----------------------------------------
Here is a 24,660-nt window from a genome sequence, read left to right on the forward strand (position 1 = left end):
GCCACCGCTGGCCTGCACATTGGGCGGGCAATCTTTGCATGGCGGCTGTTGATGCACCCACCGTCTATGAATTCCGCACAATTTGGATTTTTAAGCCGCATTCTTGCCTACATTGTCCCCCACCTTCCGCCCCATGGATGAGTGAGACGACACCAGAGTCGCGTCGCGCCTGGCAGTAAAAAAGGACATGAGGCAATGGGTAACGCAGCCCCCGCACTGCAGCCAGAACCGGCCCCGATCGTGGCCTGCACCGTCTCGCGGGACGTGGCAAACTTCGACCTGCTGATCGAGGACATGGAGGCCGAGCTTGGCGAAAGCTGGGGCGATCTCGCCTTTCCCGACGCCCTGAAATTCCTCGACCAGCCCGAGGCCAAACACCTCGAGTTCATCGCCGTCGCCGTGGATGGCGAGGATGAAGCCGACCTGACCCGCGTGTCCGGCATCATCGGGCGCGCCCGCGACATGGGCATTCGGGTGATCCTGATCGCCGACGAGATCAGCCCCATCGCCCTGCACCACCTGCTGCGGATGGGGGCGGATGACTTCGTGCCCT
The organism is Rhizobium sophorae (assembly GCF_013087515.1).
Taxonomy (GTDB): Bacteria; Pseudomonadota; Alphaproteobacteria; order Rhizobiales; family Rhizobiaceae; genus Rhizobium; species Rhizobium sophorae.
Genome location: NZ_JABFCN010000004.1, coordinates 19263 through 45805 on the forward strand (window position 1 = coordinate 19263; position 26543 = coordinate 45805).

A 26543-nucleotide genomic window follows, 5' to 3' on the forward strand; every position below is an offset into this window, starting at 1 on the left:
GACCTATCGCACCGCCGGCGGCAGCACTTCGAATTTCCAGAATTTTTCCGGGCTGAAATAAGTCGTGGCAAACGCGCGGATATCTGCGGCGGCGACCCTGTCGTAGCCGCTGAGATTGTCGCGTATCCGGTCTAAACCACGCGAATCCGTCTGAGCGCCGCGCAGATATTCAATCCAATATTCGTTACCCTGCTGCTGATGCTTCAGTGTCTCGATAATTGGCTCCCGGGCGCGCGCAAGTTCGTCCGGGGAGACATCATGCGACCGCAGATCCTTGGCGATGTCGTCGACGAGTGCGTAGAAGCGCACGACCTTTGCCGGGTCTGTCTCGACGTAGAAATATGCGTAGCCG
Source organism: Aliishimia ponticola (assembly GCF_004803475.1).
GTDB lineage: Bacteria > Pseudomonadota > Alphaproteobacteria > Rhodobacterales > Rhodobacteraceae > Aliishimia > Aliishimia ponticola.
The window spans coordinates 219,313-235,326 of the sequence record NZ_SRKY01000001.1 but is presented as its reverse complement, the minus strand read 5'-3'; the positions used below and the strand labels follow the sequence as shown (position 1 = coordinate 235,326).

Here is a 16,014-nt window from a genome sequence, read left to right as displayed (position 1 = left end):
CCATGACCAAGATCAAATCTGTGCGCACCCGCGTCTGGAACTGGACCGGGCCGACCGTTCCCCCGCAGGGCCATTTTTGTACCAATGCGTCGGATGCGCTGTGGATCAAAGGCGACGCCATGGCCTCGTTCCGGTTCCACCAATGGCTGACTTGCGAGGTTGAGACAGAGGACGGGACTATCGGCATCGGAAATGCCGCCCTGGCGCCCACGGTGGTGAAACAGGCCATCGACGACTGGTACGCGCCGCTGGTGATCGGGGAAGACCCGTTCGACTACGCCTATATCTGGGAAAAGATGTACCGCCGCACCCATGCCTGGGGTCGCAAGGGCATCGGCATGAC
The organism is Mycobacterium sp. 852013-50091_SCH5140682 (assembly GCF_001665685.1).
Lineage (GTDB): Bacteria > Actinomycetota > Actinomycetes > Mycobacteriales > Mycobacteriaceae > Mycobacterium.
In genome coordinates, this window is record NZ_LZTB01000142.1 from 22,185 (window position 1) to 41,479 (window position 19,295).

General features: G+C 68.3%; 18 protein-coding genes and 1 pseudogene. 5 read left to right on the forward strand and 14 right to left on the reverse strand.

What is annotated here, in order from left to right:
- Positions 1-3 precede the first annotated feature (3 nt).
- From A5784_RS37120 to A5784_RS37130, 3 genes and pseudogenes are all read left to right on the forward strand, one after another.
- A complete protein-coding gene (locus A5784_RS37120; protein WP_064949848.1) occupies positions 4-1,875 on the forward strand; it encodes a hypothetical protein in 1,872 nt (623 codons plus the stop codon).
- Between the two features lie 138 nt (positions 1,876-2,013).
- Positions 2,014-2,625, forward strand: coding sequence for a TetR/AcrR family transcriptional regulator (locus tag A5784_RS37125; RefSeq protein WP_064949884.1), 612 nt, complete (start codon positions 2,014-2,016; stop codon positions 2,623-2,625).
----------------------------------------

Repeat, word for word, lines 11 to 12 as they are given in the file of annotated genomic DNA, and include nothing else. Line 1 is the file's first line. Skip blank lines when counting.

Here is a 16,014-nt window from a genome sequence, read left to right as displayed (position 1 = left end):
CCATGACCAAGATCAAATCTGTGCGCACCCGCGTCTGGAACTGGACCGGGCCGACCGTTCCCCCGCAGGGCCATTTTTGTACCAATGCGTCGGATGCGCTGTGGATCAAAGGCGACGCCATGGCCTCGTTCCGGTTCCACCAATGGCTGACTTGCGAGGTTGAGACAGAGGACGGGACTATCGGCATCGGAAATGCCGCCCTGGCGCCCACGGTGGTGAAACAGGCCATCGACGACTGGTACGCGCCGCTGGTGATCGGGGAAGACCCGTTCGACTACGCCTATATCTGGGAAAAGATGTACCGCCGCACCCATGCCTGGGGTCGCAAGGGCATCGGCATGAC